On the album’s introductory track, “Wesley’s Theory,” Lamar bluntly describes the exploitation of black artists by the music industry. The track opens with a sample from Boris Gardiner’s “Every Nigger Is A Star.” While Kendrick does reference his own experiences with the exploitation of black artistry, the incorporation of Gardiner’s ’73 track manages to establish a parallel between black artistry and black lives. That is, the exploitation of black artistry is a result of the larger exploitation of black lives. Gardiner’s harmonious exclamation that “every nigger is a star,” establishes a common ground between Kendrick’s experiences in the industry and the struggles that have come to characterize the black experience. In addition, Kendrick Lamar defamiliarizes both his experience in the industry and the black experience by comparing them to a typical high school relationship:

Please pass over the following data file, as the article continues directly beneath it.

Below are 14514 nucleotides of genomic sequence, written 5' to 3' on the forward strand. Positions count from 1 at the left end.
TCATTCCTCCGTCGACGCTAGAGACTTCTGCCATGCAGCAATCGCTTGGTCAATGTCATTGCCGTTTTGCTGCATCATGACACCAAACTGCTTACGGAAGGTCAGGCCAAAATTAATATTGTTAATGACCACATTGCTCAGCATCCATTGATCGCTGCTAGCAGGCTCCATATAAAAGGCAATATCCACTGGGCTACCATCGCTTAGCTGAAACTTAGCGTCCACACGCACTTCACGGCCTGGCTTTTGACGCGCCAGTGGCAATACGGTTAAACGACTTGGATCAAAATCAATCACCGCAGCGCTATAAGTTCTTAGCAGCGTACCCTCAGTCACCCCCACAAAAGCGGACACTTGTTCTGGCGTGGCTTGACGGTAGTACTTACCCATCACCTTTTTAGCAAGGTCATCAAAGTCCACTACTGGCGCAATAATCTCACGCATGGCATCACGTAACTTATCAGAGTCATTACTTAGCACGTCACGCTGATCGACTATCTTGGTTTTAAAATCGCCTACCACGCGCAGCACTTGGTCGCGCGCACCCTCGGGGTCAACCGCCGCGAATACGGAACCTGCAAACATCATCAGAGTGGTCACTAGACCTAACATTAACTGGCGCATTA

Lamar refers to a past relationship in which he misconstrues teenage lust with the feelings of love. In fact, Lamar admits that ultimately his love subsided almost immediately after achieving sexual gratification. This relationship, whether it is an actual past relationship or past feelings toward the music industry, demonstrates an intersection between infatuation and exploitation. Just as Lamar claims love in order to achieve sex, the industry and American society claim infatuation with black culture in order to achieve monetary profit. This imagery is further conveyed later in the song when using the language of the oppressor Lamar states, “And everything you buy, taxes will deny/I’ll Wesley Snipe your ass before thirty-five” (Lamar “Wesley’s Theory”). In this line, Kendrick references actor Wesley Snipes’ notorious reputation of tax evasion, after an attempt to avoid paying nearly $7 million in taxes, Snipes was sentenced to three years in federal prison. Lamar uses the plight of Snipes to demonstrate the willingness of the government to punish those that dare resist their claim to a percentage of income. Rapper Kendrick Lamar merges the intersections of infatuation and exploitation, and the past predicament of Snipes to arrive at his properly named “Wesley’s Theory.” Although it is merely the opening track, Lamar’s theory serves as a much-needed truth to the black masses of America. Even with the rise of black pioneered television shows and movies and the rising popularity of Hip-Hop, the economic exploitation of black lives and culture continues to transpire in plain sight. Kendrick reminds us of the existence of the infatuation/exploitation dichotomy in American culture. In this day and age it is important for African Americans to remember that despite all progress, the economic exploitation of blacks as demonstrated by the circumstances of Wesley Snipes, remain a major problem in modern society. Despite whether Snipes’ evasion was justified or not, it demonstrates a willingness of African Americans to attain and retain wealth. While western culture often constructs this desire for wealth as innate, it is in fact the aftermath of continued economic subjugation of Blacks caused by chattel slavery.